Alliance for the Million Hearts® Campaigns Launches Effort Encouraging Adults To Prioritize Their Cardiovascular Health Amid COVID-19


COVID-19’s impact on our individual lives, communities, and public health system has been enormous. And looking ahead, the virus will no doubt have lasting consequences on our everyday health. In fact, data shows it already has.

Data collected during the pandemic shows:

• Delays in medical care – The Centers for Disease Control and Prevention (CDC) estimates 41% of U.S. adults delayed or avoided medical care during the pandemic;

• Declines in physical activity -- Obesity journal reported on a national survey that found sedentary leisure behaviors increased and physical activity declined during the pandemic;

• Increase in cardiovascular disease deaths – deaths from heart disease and stroke increased during the pandemic, according to a report in the Journal of the American Medical Association; and

• Concerns about healthy habits –a recent national Porter Novelli View 360+ survey found two-thirds (66 percent) of Americans have some concern that the pandemic will keep them from practicing healthy habits like being active and eating healthier.

These statistics emphasize the importance of people prioritizing their medical care, physical activity and heart-healthy habits, especially during the pandemic. They also highlight the importance of educating everyone on key ways to get back on track with health=.

To further highlight the importance of prioritizing heart health, the CDC Foundation is proud to convene the Alliance for the Million Hearts® Campaigns, which is developing national, prevention-focused communication campaigns to help people understand their personal risk for heart disease and stroke. This month, the Alliance is launching the “Start Small. Live Big.” campaign that encourages people, especially adults ages 55-64 years, to get back on track with small steps so they can get back to living big. Research has shown that small measures like getting physical activity for even 5 minutes a day has real health benefits.

As a public health physician for over 28 years in preventive medicine, I’ve seen the need for preventive strategies related to heart disease that not only educate but also empower people to take an active role in their health care. As the chief medical officer for the CDC Foundation, I’m excited to see us convene an effort that supports at the individual level and also encourages collaboration across networks—family, friends, communities, and health care providers.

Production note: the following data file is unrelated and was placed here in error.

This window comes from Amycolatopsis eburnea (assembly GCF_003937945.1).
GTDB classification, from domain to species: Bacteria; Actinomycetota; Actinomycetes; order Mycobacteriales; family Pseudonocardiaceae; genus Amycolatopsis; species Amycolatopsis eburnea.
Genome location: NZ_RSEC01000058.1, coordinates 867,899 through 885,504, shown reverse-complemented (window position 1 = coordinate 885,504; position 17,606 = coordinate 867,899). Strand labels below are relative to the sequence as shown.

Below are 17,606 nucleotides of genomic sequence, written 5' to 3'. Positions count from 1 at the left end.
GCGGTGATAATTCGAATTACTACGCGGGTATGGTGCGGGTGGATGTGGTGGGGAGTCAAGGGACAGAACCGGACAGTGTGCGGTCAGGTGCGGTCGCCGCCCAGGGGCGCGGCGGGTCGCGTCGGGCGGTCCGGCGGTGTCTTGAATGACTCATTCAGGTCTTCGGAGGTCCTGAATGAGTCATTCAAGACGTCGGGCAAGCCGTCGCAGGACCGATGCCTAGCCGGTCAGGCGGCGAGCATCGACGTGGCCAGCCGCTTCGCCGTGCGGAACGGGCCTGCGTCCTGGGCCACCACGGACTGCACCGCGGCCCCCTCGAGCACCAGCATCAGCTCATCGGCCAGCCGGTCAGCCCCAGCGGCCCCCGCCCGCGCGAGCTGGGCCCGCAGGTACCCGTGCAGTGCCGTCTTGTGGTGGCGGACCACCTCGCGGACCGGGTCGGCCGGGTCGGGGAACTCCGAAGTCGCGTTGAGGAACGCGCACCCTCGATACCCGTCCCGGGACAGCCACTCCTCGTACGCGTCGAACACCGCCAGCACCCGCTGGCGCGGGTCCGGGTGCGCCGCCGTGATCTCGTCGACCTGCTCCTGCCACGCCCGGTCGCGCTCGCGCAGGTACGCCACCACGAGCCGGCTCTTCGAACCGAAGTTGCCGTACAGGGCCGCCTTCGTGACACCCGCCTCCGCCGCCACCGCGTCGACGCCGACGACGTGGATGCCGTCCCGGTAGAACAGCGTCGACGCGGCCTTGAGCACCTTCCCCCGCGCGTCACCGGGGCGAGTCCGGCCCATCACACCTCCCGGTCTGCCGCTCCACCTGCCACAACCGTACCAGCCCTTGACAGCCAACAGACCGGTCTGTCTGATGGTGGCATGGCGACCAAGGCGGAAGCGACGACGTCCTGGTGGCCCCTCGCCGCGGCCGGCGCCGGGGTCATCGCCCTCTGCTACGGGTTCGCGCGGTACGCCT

The “Start Small. Live Big.” campaign will feature public service announcements, which will be launched in September. The effort will feature video public service announcements, social media ads, influencer promotions and employee communications across the CDC Foundation, CDC and partner channels.

The continued work of the communications initiative will focus on adults ages 55–64 years old encouraging them to take small, but critical steps to take control of their heart health including:

• Getting current with doctor’s appointments: Don’t delay. Schedule your doctor visit today for a routine medical check-up or a visit with your specialist. Talk to your doctor about your blood pressure and cholesterol and ways to keep them under control.

• Get moving for regular physical activity: Physical activity is an important step to enjoying life’s moments, and every little bit helps. Even five minutes a day has real health benefits, like improved sleep, reduced blood pressure, and improved bone strength. You can build up to more over time. Find a few minutes to start getting active today.

• Get on track with healthy eating: Small changes in your eating habits can make a big difference in your heart health. And, there are so many options—like eating more fruits and vegetables, cutting back on salt and managing your portion sizes.

• Get talking with family about heart health: No matter how old they get, kids look up to their parents, so be a heart-healthy role model for your kids. Show them it’s never too late to start practicing healthier habits. Talk to them about your heart health history, including whether or not heart disease or stroke runs in your family.

CDC also recommends full vaccination against COVID-19. COVID-19 vaccines are safe, effective, and free. After you’ve been fully vaccinated, you can participate in many of the activities that you did prior to the pandemic.

At the start of 2021, with the promise of a COVID-19 vaccine, many Americans hoped we would be returning to normalcy soon. While the spread of the Delta variant and vaccine hesitancy has posed challenges to this goal, people now have more options to better adapt to life in a pandemic. The steps above are just a few key examples of how, despite the challenges presented by COVID-19, each person can lower their risk for heart disease and stroke.

You can learn more about the campaign, and small steps you can take toward heart health by visiting

Lisa Waddell headshot
Lisa Waddell is the chief medical officer with the CDC Foundation.